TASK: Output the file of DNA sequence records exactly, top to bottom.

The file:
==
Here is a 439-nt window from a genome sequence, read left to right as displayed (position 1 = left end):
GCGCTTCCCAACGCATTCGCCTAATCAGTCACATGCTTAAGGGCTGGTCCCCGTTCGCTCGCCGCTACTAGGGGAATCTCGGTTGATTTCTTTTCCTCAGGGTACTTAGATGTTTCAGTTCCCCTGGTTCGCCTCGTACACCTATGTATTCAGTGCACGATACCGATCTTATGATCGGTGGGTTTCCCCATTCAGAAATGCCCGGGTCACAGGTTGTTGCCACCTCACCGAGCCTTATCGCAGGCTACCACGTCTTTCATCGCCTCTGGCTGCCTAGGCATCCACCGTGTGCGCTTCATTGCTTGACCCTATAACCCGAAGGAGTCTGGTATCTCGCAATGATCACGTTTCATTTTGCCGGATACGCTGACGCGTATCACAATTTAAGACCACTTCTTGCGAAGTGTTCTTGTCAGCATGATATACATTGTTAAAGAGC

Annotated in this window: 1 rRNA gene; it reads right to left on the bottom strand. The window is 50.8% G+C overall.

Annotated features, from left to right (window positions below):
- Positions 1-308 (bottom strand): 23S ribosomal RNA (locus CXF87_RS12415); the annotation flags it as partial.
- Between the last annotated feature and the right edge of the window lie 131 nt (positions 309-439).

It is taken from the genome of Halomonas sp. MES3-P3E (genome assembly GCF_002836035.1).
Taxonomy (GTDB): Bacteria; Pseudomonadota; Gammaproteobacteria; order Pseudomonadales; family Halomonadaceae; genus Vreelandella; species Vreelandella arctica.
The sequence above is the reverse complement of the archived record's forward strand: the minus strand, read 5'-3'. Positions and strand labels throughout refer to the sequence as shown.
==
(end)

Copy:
Here is a 439-nt window from a genome sequence, read left to right as displayed (position 1 = left end):
GCGCTTCCCAACGCATTCGCCTAATCAGTCACATGCTTAAGGGCTGGTCCCCGTTCGCTCGCCGCTACTAGGGGAATCTCGGTTGATTTCTTTTCCTCAGGGTACTTAGATGTTTCAGTTCCCCTGGTTCGCCTCGTACACCTATGTATTCAGTGCACGATACCGATCTTATGATCGGTGGGTTTCCCCATTCAGAAATGCCCGGGTCACAGGTTGTTGCCACCTCACCGAGCCTTATCGCAGGCTACCACGTCTTTCATCGCCTCTGGCTGCCTAGGCATCCACCGTGTGCGCTTCATTGCTTGACCCTATAACCCGAAGGAGTCTGGTATCTCGCAATGATCACGTTTCATTTTGCCGGATACGCTGACGCGTATCACAATTTAAGACCACTTCTTGCGAAGTGTTCTTGTCAGCATGATATACATTGTTAAAGAGC

Annotated in this window: 1 rRNA gene; it reads right to left on the bottom strand. The window is 50.8% G+C overall.

Annotated features, from left to right (window positions below):
- Positions 1-308 (bottom strand): 23S ribosomal RNA (locus CXF87_RS12415); the annotation flags it as partial.
- Between the last annotated feature and the right edge of the window lie 131 nt (positions 309-439).

It is taken from the genome of Halomonas sp. MES3-P3E (genome assembly GCF_002836035.1).
Taxonomy (GTDB): Bacteria; Pseudomonadota; Gammaproteobacteria; order Pseudomonadales; family Halomonadaceae; genus Vreelandella; species Vreelandella arctica.
The sequence above is the reverse complement of the archived record's forward strand: the minus strand, read 5'-3'. Positions and strand labels throughout refer to the sequence as shown.